Lastly, since the ‘interest form’ is submitted online, you don’t have to be physically in Singapore. Since MOE doesn’t disclose the criteria of who gets a place and who isn’t allocated, it’s vital that both parents’ passes and passport be availed during Phase 3 registration. Thus avoid traveling during the registration dates.
International School Options In Singapore
You also have the option to review the international schools available that suit your family’s budget and values. There are several international schools whose annual tuition fees is around $15k -$17k.
Invictus School which opened in August 2016 has their fees at SG$15k a year. One World Int’l School (OWIS) have a branch in Jurong since this January 2018 with SG$17k fees a year. DPS Int’l School and Global Indian School (GIIS) are other options whose fees are approximately about SG$15k. Be sure to confirm the registration period and whether they offer placement exams.
It may be a good idea to reserve a place in one of the available international schools (when it’s your plan B) as you wait for Phase 3 results. Your child’s good performance will hold – whether it the pass is dependent or LTVP. Kids on LTVP (possibly PR or SC) will have to apply for Student Passes.
Only EduTrust-certified schools are qualified to apply for a student pass on behalf of your kid. Some schools are exempted to this rule (such as UWC and SAS). It’s easy to think it’s a ‘disadvantage’ to have an LTVP since it further limits the choices of schools.
Another possible option for you would be homeschooling your kid at home. There are some countries that offer some distance education programs.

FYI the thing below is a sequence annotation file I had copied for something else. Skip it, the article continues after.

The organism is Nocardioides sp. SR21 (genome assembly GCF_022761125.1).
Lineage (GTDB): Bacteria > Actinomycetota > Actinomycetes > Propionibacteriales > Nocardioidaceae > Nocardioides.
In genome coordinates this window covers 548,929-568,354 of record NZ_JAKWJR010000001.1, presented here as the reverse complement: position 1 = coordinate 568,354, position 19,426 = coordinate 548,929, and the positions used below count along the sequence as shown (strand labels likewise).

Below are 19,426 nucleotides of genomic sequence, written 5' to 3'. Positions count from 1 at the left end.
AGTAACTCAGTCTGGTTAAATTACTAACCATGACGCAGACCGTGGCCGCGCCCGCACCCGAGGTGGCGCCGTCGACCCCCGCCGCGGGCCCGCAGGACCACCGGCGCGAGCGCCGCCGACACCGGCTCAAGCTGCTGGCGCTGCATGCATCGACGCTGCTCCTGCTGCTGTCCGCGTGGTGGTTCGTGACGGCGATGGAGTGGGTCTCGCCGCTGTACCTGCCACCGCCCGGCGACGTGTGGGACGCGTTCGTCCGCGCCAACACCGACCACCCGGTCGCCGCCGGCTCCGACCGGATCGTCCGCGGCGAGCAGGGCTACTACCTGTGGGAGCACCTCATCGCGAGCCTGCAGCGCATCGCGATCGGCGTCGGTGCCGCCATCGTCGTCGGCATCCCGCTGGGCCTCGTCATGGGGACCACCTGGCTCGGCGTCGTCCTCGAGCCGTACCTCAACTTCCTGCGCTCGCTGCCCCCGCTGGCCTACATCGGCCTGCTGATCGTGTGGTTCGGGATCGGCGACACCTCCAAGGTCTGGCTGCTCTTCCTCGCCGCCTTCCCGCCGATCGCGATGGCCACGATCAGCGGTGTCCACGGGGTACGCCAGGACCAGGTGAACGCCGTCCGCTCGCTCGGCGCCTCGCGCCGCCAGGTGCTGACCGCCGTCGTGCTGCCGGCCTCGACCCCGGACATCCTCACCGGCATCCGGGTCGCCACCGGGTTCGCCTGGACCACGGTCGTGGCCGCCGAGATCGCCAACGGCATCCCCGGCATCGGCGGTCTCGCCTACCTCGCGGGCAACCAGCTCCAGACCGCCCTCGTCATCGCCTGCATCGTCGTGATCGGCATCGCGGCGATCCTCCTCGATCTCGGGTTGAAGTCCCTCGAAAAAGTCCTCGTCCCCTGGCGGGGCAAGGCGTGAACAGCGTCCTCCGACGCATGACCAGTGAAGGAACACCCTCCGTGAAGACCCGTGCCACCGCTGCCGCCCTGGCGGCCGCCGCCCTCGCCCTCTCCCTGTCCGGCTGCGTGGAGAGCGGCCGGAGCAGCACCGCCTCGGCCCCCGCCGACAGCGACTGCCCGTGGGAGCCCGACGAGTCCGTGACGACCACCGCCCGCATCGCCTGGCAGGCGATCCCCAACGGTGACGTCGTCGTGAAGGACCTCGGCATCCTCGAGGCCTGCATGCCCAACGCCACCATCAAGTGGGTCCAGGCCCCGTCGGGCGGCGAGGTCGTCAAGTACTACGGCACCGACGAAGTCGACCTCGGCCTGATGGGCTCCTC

It is possible for some families to follow this route and homeschool their kids (of course you have to adhere to the MOE curriculum) in preparing for Admission Exercise for International Students (AEIS).
According to the MOE, the AEIS involves a centralised test for Mathematics and English. This test is used to assess an applicants’ numeracy, English literacy, and their reasoning abilities.
Though admission is not warranted and is dependent on how the applicant performs in their test. When successful, their placement will be based on the vacancies available and the also applicant being stated a resident in Singapore. It is not known of how many applicants ‘pass’ the AEIS during Singapore Local School Admission for foreign students.
The only actual figure that the MOE gives is that the International Students constitute about 5 percent of the whole student population in the country.
Even though it has become difficult for international students to join a Primary School in Singapore. Parents of these children need not worry. This is because there are several options mentioned above that are available for their children to access educational opportunities.
It is for this reason that parents of children who are non-Citizens or non-Permanent Residents in Singapore should have at the very least a backup plan. This is in case their children do not get admission during the Phase 3.
Preparing your child to enter our local primary schools? Here are some tips for you:
6 ‘Uniquely P1’ Problems Your Primary One Child Will Likely Face
Is Your Child Study-Ready For Singapore Primary 1?